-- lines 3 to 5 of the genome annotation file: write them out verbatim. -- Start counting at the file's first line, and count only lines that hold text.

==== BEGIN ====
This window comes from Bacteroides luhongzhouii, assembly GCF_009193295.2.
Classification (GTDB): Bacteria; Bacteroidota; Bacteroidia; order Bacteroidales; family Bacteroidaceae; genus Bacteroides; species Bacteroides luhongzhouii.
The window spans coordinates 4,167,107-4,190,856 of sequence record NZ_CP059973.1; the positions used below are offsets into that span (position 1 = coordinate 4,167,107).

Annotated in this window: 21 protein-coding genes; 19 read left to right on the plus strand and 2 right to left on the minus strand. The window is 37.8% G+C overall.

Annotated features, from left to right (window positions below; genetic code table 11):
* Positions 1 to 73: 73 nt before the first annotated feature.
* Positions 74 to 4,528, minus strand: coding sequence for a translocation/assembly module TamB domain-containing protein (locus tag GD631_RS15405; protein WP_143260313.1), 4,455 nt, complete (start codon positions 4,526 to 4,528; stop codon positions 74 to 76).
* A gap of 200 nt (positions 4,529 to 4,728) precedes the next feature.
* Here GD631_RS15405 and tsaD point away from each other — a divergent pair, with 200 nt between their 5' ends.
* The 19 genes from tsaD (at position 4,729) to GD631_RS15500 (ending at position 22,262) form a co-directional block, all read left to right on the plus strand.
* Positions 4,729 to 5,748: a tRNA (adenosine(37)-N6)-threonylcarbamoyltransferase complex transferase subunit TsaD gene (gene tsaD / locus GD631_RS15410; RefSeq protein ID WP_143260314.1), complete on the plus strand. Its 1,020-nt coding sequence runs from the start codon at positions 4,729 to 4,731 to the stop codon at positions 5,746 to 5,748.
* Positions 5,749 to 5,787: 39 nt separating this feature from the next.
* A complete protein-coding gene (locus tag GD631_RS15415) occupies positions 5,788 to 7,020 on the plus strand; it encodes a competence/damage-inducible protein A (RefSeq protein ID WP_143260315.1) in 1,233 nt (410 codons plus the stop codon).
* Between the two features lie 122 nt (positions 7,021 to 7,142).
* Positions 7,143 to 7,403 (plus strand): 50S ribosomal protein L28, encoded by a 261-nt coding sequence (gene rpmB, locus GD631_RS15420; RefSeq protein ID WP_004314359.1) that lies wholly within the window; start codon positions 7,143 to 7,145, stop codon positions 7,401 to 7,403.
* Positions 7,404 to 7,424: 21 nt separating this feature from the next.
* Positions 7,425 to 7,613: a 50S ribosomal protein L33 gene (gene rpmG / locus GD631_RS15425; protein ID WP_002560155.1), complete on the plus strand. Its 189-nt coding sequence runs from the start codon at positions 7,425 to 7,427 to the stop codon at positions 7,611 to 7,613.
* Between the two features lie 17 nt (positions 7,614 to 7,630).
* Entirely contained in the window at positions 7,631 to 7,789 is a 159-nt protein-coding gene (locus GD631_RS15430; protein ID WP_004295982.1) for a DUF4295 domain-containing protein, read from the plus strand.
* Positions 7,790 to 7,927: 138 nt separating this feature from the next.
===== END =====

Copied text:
The window spans coordinates 4,167,107-4,190,856 of sequence record NZ_CP059973.1; the positions used below are offsets into that span (position 1 = coordinate 4,167,107).

Annotated in this window: 21 protein-coding genes; 19 read left to right on the plus strand and 2 right to left on the minus strand. The window is 37.8% G+C overall.

Annotated features, from left to right (window positions below; genetic code table 11):